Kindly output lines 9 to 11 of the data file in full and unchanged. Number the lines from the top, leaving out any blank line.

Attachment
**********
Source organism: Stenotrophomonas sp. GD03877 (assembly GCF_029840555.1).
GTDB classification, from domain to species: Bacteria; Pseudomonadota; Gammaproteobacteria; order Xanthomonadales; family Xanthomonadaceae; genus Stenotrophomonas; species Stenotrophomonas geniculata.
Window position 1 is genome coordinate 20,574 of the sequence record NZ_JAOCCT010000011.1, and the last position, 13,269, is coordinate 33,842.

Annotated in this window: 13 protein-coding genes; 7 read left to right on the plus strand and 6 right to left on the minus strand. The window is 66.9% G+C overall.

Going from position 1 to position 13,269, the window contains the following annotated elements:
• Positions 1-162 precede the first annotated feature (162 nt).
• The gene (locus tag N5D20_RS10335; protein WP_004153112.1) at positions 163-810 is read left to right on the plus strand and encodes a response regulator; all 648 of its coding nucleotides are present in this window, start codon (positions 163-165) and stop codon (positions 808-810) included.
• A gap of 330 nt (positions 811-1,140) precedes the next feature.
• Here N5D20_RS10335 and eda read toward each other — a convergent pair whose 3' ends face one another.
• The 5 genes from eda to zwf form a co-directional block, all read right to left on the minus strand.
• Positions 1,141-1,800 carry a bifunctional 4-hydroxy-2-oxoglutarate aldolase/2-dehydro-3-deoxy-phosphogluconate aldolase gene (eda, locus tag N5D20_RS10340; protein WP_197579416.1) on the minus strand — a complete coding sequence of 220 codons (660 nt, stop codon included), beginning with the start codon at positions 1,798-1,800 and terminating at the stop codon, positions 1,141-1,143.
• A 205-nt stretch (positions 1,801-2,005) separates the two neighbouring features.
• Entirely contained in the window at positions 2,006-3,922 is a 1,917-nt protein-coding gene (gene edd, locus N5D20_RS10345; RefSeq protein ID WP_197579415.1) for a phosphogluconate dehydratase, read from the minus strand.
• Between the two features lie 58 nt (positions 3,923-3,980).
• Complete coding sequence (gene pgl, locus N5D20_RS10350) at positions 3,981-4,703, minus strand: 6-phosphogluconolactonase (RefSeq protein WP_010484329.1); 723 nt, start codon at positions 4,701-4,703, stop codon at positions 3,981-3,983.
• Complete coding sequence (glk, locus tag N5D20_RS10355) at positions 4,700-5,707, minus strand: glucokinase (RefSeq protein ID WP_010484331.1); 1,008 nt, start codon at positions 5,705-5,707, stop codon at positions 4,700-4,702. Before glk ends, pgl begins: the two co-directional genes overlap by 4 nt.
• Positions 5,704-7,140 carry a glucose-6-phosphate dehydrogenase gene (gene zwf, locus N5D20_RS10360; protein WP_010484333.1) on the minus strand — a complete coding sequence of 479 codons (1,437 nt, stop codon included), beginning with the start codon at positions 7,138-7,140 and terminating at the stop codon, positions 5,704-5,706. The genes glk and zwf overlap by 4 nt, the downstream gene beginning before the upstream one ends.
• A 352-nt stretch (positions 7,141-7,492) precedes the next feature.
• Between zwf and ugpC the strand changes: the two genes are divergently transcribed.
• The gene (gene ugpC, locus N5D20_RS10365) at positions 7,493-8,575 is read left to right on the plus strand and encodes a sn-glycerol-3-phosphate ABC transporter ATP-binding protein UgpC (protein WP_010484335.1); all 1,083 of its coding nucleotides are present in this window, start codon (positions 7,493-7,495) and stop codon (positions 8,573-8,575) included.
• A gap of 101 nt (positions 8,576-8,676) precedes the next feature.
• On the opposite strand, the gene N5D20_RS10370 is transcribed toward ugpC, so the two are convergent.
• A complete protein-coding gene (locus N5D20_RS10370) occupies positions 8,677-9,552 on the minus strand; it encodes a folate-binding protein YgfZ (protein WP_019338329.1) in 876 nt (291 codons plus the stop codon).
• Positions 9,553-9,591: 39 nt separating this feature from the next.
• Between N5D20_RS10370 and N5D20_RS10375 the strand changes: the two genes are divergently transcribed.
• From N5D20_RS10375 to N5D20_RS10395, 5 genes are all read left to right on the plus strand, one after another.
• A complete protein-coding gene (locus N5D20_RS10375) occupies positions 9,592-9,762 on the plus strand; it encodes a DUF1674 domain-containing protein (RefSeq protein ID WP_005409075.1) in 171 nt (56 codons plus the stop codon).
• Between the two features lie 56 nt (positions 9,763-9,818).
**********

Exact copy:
• Here N5D20_RS10335 and eda read toward each other — a convergent pair whose 3' ends face one another.
• The 5 genes from eda to zwf form a co-directional block, all read right to left on the minus strand.
• Positions 1,141-1,800 carry a bifunctional 4-hydroxy-2-oxoglutarate aldolase/2-dehydro-3-deoxy-phosphogluconate aldolase gene (eda, locus tag N5D20_RS10340; protein WP_197579416.1) on the minus strand — a complete coding sequence of 220 codons (660 nt, stop codon included), beginning with the start codon at positions 1,798-1,800 and terminating at the stop codon, positions 1,141-1,143.